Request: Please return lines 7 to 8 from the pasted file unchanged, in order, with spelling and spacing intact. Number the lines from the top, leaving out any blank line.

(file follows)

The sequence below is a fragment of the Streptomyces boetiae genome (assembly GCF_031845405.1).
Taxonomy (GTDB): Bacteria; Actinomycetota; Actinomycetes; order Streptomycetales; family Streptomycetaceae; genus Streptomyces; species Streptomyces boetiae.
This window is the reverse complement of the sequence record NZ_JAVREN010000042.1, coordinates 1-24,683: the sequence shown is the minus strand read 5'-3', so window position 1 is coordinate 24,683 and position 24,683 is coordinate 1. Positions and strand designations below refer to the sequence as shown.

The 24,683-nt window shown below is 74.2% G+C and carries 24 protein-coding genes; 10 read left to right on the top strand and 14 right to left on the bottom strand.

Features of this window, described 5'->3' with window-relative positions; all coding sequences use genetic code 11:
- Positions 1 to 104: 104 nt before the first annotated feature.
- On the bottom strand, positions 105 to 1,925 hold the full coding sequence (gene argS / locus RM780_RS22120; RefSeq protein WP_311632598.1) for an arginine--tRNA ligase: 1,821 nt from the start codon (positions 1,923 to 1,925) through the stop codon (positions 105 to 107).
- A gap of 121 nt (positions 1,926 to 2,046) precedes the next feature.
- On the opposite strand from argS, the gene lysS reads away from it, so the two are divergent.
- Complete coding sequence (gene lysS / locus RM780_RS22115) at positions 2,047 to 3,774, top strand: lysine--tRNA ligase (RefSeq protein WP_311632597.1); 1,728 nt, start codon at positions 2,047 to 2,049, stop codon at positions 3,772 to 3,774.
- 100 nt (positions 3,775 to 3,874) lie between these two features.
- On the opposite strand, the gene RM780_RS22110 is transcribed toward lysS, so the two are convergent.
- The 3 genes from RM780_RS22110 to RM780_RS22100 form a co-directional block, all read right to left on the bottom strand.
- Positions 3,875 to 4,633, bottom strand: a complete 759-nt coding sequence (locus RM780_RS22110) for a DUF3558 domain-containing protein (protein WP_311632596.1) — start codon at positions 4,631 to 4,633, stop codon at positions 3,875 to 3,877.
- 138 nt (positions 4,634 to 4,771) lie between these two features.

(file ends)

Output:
- On the bottom strand, positions 105 to 1,925 hold the full coding sequence (gene argS / locus RM780_RS22120; RefSeq protein WP_311632598.1) for an arginine--tRNA ligase: 1,821 nt from the start codon (positions 1,923 to 1,925) through the stop codon (positions 105 to 107).
- A gap of 121 nt (positions 1,926 to 2,046) precedes the next feature.